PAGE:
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Keywords: lamin
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Articles
Biochem Soc Trans (2018) 46 (1): 37–42.
Published: 01 December 2017
...Howard J. Worman Mutations in the lamin A/C gene ( LMNA ) encoding intermediate filament proteins associated with the inner nuclear membrane cause diseases known as laminopathies. Most LMNA mutations cause dilated cardiomyopathy with variable skeletal muscular dystrophy. Cell signaling...
Articles
Biochem Soc Trans (2017) 45 (6): 1333–1344.
Published: 17 November 2017
... © 2017 The Author(s). Published by Portland Press Limited on behalf of the Biochemical Society 2017 cancer karyoplasmic ratio lamin NET nuclear size A larger nuclear size accompanied by a reduced heterochromatin interaction with the nuclear periphery might also enable faster...
Articles
Biochem Soc Trans (2017) 45 (6): 1279–1293.
Published: 10 November 2017
... mutation in exon 11 of the LMNA gene (c.1824C>T, p.G608G), resulting in the increased usage of a cryptic splice site and production of a truncated unprocessed lamin A protein named progerin. Since the genetic cause for HGPS was published in 2003, numerous potential treatment options have rapidly emerged...
Articles
Biochem Soc Trans (2011) 39 (6): 1715–1718.
Published: 21 November 2011
...Christopher J. Hutchison Progeroid laminopathies are characterized by the abnormal processing of lamin A, the appearance of misshapen nuclei, and the accumulation and persistence of DNA damage. In the present article, I consider the contribution of defective DNA damage pathways to the pathology...
Articles
Biochem Soc Trans (2011) 39 (6): 1729–1734.
Published: 21 November 2011
... to the nucleus. Nesprins and SUN proteins, located at the nuclear envelope, form the LINC (linker of nucleoskeleton and cytoskeleton) complex that connects the nucleus to the cytoskeleton; underlying nuclear lamins contribute to anchoring LINC complex components at the nuclear envelope. Disruption of the LINC...
Articles
Biochem Soc Trans (2010) 38 (1): 297–300.
Published: 19 January 2010
...Clare R. Foster; Stefan A. Przyborski; Robert G. Wilson; Christopher J. Hutchison Lamins are multifunctional proteins that are often aberrantly expressed or localized in tumours. Here, we endeavour to assess their uses as cancer biomarkers: to diagnose tumours, analyse cancer characteristics...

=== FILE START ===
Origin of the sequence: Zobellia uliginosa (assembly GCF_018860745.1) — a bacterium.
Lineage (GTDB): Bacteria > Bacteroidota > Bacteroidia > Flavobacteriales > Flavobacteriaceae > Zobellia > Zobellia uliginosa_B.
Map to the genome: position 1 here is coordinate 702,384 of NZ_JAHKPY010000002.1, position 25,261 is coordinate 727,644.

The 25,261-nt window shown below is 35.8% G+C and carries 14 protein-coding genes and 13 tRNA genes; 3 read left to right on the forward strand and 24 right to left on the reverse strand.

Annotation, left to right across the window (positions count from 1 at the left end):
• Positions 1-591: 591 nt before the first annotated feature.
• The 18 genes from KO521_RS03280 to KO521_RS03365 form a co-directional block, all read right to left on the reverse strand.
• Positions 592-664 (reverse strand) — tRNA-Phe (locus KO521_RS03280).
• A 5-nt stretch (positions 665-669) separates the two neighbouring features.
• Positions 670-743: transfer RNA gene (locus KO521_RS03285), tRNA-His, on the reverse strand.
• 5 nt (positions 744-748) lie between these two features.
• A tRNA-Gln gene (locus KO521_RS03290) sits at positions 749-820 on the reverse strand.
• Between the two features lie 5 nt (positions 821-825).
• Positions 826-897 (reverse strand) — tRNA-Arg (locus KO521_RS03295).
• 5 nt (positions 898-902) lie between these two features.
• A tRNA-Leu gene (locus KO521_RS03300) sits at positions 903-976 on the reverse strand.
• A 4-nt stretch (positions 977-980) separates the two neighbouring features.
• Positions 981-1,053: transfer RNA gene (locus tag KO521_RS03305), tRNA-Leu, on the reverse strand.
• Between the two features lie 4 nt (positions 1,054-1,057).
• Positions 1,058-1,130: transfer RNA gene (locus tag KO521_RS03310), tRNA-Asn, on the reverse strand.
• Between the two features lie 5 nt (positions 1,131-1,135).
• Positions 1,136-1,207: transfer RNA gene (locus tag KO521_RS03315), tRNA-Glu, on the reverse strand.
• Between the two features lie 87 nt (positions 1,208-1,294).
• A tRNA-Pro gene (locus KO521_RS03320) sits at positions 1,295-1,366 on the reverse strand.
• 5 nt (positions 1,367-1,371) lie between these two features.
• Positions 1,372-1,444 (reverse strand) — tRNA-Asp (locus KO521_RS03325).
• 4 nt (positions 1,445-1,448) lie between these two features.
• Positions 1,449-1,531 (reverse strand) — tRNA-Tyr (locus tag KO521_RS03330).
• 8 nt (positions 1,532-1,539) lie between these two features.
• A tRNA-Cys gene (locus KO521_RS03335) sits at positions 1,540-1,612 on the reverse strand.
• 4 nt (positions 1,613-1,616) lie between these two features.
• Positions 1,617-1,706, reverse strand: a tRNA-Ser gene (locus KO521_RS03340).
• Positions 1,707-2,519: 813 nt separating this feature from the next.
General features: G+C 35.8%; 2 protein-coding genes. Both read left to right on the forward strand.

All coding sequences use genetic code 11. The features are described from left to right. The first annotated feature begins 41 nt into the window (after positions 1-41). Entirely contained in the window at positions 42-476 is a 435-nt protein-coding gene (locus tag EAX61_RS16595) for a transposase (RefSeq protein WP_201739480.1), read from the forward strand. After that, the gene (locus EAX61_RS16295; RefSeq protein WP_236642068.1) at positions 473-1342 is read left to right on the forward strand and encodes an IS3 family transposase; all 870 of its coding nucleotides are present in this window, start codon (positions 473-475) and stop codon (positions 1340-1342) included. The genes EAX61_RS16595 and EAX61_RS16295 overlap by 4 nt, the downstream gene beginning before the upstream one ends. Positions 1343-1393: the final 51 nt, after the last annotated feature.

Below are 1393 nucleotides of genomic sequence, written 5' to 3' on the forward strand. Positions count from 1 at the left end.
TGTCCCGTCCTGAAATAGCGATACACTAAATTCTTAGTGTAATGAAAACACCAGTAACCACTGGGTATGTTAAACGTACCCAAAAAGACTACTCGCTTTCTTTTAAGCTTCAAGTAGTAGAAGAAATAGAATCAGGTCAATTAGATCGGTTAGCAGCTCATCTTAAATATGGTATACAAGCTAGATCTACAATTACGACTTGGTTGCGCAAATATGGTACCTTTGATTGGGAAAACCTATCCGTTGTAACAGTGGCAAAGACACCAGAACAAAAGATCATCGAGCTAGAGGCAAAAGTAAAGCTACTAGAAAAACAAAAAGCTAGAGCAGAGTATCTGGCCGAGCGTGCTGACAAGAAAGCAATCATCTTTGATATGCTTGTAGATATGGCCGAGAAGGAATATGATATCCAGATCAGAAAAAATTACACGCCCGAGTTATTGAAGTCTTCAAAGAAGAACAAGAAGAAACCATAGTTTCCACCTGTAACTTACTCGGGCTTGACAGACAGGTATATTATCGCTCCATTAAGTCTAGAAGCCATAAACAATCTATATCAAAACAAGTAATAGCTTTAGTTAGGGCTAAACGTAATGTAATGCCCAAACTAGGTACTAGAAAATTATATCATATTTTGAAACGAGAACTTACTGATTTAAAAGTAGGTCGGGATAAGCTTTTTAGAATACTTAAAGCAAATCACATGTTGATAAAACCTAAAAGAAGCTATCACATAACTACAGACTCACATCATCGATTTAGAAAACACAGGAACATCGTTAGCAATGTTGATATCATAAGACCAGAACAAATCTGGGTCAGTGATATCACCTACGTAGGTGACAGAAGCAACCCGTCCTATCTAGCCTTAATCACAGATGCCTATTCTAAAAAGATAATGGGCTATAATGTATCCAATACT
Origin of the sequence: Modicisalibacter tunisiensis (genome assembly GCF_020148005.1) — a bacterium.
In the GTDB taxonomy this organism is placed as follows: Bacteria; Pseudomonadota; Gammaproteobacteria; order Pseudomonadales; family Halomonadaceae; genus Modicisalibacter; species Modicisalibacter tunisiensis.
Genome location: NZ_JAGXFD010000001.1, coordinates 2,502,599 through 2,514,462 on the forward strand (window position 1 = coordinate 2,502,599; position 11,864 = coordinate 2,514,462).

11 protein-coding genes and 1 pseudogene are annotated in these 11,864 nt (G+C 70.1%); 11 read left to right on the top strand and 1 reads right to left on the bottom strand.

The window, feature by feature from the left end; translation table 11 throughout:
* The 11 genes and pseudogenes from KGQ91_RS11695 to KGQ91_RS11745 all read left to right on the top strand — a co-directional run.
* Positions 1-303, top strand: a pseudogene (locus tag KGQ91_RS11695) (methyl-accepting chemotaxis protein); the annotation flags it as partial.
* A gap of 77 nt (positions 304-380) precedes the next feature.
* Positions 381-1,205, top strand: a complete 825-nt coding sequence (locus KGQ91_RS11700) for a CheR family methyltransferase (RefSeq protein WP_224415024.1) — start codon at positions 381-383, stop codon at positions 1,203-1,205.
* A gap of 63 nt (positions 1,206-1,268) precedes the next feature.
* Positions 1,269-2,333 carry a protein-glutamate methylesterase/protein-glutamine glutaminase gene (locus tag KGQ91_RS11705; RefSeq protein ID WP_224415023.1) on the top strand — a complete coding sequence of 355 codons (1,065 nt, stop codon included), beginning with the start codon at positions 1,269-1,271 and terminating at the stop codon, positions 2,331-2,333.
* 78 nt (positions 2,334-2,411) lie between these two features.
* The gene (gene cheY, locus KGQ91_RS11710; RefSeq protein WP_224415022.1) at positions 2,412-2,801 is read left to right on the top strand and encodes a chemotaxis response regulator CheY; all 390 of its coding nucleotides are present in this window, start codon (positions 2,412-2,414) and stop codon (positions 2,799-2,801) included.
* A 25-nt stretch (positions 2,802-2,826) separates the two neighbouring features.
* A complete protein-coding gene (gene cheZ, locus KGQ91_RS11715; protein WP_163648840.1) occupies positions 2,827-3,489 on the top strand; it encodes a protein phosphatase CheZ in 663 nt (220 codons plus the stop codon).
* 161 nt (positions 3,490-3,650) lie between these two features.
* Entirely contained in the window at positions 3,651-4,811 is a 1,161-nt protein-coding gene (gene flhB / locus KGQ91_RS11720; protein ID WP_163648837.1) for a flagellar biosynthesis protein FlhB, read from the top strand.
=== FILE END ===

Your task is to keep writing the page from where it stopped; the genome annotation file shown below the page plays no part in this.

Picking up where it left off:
Articles
Biochem Soc Trans (2010) 38 (1): 257–262.
Published: 19 January 2010
...Juergen Scharner; Viola F. Gnocchi; Juliet A. Ellis; Peter S. Zammit A-type laminopathies are a group of diseases resulting from mutations in the intermediate filament proteins lamin A and C (both encoded by the LMNA gene), but for which the pathogenic mechanisms are little understood. In some...
Articles
Biochem Soc Trans (2010) 38 (1): 301–306.
Published: 19 January 2010
...Mirta Boban; Juliane Braun; Roland Foisner Nuclear intermediate filaments formed by A- and B-type lamins are central components of the nucleoskeleton and are required for the architecture and integrity of the nucleus. There is growing evidence that lamins are also involved in regulatory pathways...
Articles
Biochem Soc Trans (2010) 38 (1): 253–256.
Published: 19 January 2010
... encoding lamins and associated proteins have been shown to cause a diverse range of human diseases often called laminopathies or nuclear envelopathies. Most of these diseases have tissue-selective phenotypes, suggesting that the nuclear envelope must function in cell-type- and developmental-stage-specific...
Articles
Biochem Soc Trans (2008) 36 (6): 1378–1383.
Published: 19 November 2008
... community. It is a permanent network of core filaments underlying thicker fibres which is proposed to be a platform for numerous important nuclear activities such as transcription and DNA repair. Interestingly, A- and B-type lamin proteins and emerin are components of this nuclear structure; however...
Articles
Biochem Soc Trans (2008) 36 (6): 1350–1353.
Published: 19 November 2008
...Naomi D. Willis; Robert G. Wilson; Christopher J. Hutchison Abnormalities in the expression, distribution and structural organization of A-type lamins are most commonly associated with a spectrum of inherited disorders which predominantly affect mesenchymal lineages, collectively known...
Articles
Biochem Soc Trans (2008) 36 (6): 1344–1349.
Published: 19 November 2008
... and EMD , responsible for EDMD (Emery–Dreifuss muscular dystrophy). LMNA encodes A-type lamins, whereas EMD encodes emerin, both located in the nuclear envelope. Mutation or loss of A-type lamins or emerin in the terminally differentiated myonuclei of muscle fibres results in muscle damage. Importantly...
Articles
Biochem Soc Trans (2008) 36 (6): 1335–1338.
Published: 19 November 2008
...Susan C. Brown; Richard J. Piercy; Francesco Muntoni; Caroline A. Sewry EDMD (Emery–Dreifuss muscular dystrophy) is caused by mutations in either the gene encoding for lamin A/C ( LMNA ) located at 1q21.2–q21.3 or emerin ( EMD ) located at Xq28. Autosomal dominant EDMD caused by LMNA mutations...
Articles
Biochem Soc Trans (2008) 36 (6): 1339–1343.
Published: 19 November 2008
...Martin W. Goldberg; Jindriska Fiserova; Irm Huttenlauch; Reimer Stick Lamins are intermediate filament proteins that form a network lining the inner nuclear membrane. They provide mechanical strength to the nuclear envelope, but also appear to have many other functions as reflected in the array...
Articles
Biochem Soc Trans (2005) 33 (5): 1073–1077.
Published: 26 October 2005
... of unknown function or AGPAT2 encoding an enzyme involved in triacylglycerol synthesis. The Dunnigan syndrome [FPLD2 (familial partial lipodystrophy of the Dunnigan type)] is due to mutations in LMNA encoding the lamin A/C, belonging to the complex group of laminopathies that could comprise muscular...